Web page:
The Israeli government uses over 100 different types of permits to regulate all aspects of Palestinian lives. They are divided into four categories: civil and political rights that include permits for residency and travel; economic rights that encompass permits for work, farming, trade and even money transfers; cultural rights’ permits for education, worship and visiting holy sites and social that include permits for construction, renovation and health.
On the one hand, the permit regime could be seen as the mechanism for enforcing discriminatory zoning and planning policies such as denial of residency, land confiscation and access to land and natural resources but, as I’ve written in Israeli and Palestinian Voices: A Dialogue with Both Sides, it is also a standalone method of imposing daily constraints that entangle Palestinians in a web that includes closures, work discrimination, entry and travel permits, restriction of movement, land appropriation; house demolitions; transfer schemes, a freeze on the natural development of Palestinian towns and villages, restrictions on the planting of crops and even their sale. All these fall under bureaucratic controls and these every day extremes remain largely invisible to the outside world, and therefore are rarely—if ever—exposed.
The idea of establishing a “permit regime” started with the first groups of Zionist colonists entering Palestine in the beginning of the 20th Century. Kibbutzim, or collective communities, were effectively “little fortresses” built by European Jews to exclude Palestinians with the aim of acquiring more and more territory and thus separating the land from its indigenous inhabitants. Over time, this strategy of acquisition of land and expansion has served to establish a territory for the Jewish people. Israel’s politics of separation and conquest are still visible in every aspect of Israel’s ongoing 50 year old military occupation of the Palestinian people and their land.
The practice of geopolitically dividing and subdividing the Palestinian population started in 1948 even with Palestinian communities that remained inside Israel after it declared its independence. Palestinians citizens of Israel in the Galilee and the Negev, for instance, are divided by the Israeli authorities. For instance, Israel considers the Palestinian Bedouins as an administrative category apart from that of Palestinians, while Muslims, Christians and Druze are also considered distinct nationalities by Israeli law and practice.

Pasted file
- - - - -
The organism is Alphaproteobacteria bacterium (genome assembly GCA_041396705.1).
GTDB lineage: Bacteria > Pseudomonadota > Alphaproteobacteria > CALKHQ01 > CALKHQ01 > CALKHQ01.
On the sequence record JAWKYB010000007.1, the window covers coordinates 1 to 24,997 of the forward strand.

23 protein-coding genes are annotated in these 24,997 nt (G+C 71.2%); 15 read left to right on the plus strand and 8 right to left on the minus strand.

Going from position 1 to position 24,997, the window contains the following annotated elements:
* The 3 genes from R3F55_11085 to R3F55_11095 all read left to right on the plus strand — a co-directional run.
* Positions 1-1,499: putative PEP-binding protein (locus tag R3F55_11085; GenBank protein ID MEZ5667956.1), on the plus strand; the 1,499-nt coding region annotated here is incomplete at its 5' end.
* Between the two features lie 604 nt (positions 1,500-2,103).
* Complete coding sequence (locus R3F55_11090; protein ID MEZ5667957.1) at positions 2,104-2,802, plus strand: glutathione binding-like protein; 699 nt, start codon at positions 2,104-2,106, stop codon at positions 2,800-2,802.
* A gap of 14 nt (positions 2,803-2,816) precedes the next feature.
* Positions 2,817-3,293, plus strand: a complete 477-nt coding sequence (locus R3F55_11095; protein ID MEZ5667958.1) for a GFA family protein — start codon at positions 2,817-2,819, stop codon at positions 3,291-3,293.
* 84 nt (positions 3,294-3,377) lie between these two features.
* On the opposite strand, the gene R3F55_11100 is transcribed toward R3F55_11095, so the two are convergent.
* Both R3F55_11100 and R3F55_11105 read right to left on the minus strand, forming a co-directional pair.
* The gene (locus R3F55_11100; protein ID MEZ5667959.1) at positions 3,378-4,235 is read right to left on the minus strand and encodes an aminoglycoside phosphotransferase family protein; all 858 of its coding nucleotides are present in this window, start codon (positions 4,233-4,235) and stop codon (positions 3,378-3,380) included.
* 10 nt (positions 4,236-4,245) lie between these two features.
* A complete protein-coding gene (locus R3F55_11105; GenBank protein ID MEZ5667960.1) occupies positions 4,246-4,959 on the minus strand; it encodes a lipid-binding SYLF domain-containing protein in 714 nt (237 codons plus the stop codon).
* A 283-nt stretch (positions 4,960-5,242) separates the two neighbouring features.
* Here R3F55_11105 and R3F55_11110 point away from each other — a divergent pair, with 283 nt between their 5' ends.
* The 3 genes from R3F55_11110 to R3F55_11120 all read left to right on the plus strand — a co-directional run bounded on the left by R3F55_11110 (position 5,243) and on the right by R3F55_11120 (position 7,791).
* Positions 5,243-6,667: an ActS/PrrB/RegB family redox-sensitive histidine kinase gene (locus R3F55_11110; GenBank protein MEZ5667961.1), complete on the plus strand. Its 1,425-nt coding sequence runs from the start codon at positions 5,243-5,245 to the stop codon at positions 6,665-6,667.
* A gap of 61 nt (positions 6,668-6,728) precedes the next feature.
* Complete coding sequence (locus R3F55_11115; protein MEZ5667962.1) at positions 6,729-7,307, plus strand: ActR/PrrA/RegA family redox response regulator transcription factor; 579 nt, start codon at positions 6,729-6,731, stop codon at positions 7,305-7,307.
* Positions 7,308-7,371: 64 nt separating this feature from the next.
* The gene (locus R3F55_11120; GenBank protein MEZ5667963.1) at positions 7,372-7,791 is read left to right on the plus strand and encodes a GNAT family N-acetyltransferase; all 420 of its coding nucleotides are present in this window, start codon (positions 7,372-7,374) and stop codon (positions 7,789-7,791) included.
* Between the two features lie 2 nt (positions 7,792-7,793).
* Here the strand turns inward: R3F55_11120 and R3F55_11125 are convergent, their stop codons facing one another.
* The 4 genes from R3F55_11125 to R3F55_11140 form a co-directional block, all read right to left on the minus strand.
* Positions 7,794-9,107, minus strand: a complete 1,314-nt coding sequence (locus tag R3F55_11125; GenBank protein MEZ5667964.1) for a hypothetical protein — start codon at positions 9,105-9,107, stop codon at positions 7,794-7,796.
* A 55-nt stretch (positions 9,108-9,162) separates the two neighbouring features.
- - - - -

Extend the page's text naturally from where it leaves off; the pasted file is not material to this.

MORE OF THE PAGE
In order to apply a sophisticated permit regime the Palestinian population had to be classified and categorized. The permits infiltrate in various ways all aspects of the lives of affected Palestinians and the different types of permits cannot be viewed in isolation from one another. For example, although a Palestinian may obtain a “farmer permit” to work on his land located in the so-called Seam-Line (in the proximity of the Green Line and near the Separation Wall), he also needs several additional permits if he wishes to bring in equipment or if he wishes to visit family or friends since a permit only allows for individual people to carry out one specific identified task for a very limited time.
Palestinians in East Jerusalem are assigned “permanent” resident status. This “honor” comes at a cost for even if they were born in Jerusalem and if their parents were born in Jerusalem, they must constantly prove Jerusalem is their center of life by showing proof of home ownership, of taxes and bills paid in order to keep their permanent resident status. This status can be revoked if they leave the city for an extended period. Government officials actually go to peoples’ homes in the middle of the night to see if they are sleeping there, if there is food in the refrigerator and clothes in the closet. Ultimately, Israel seeks to revoke the permanent resident status of every Palestinian living in East Jerusalem for its ultimate goal is the Judification of all of Jerusalem.
Under “denial of natural resources,” a Palestinian has very limited access to water and needs a permit should he want to collect rainwater to compensate for the meager amount of water he is allocated by the Israeli authorities. He will also need a permit if he wants to install solar panels on his roof for energy efficiency.
As a way of discouraging higher education, Palestinian youth cannot start university until the age of 21 because their Israeli counterparts must serve in the Israeli Army and don’t finish until they are 21 years of age.
Taken together, these policies strip Palestinians of their fundamental rights and create an environment in which it becomes ever more difficult to remain. That is precisely the end goal of the permit regime whether in the Seam Zone or in the limitation of movement across the West Bank and Gaza or the construction in the Jordan Valley to the exclusion of any Palestinian presence. It is the gradually clearing out the indigenous Palestinian population in order to clear the lands for the benefit of Israeli settlements.
Israel’s hopes its method—revocation of permanent residency (forced transfer), prevention of agricultural and economic development, destruction of local communal and family structures and turning day-to-day routines into bureaucratic nightmares—will eventually force Palestinians to leave.
After 50 years of military occupation, Israel still does not understand the Palestinian people. They live by the word sumud (steadfastness) and their prime symbol is the olive tree representing their ancient connection to the land. They will never give up and they will never leave.
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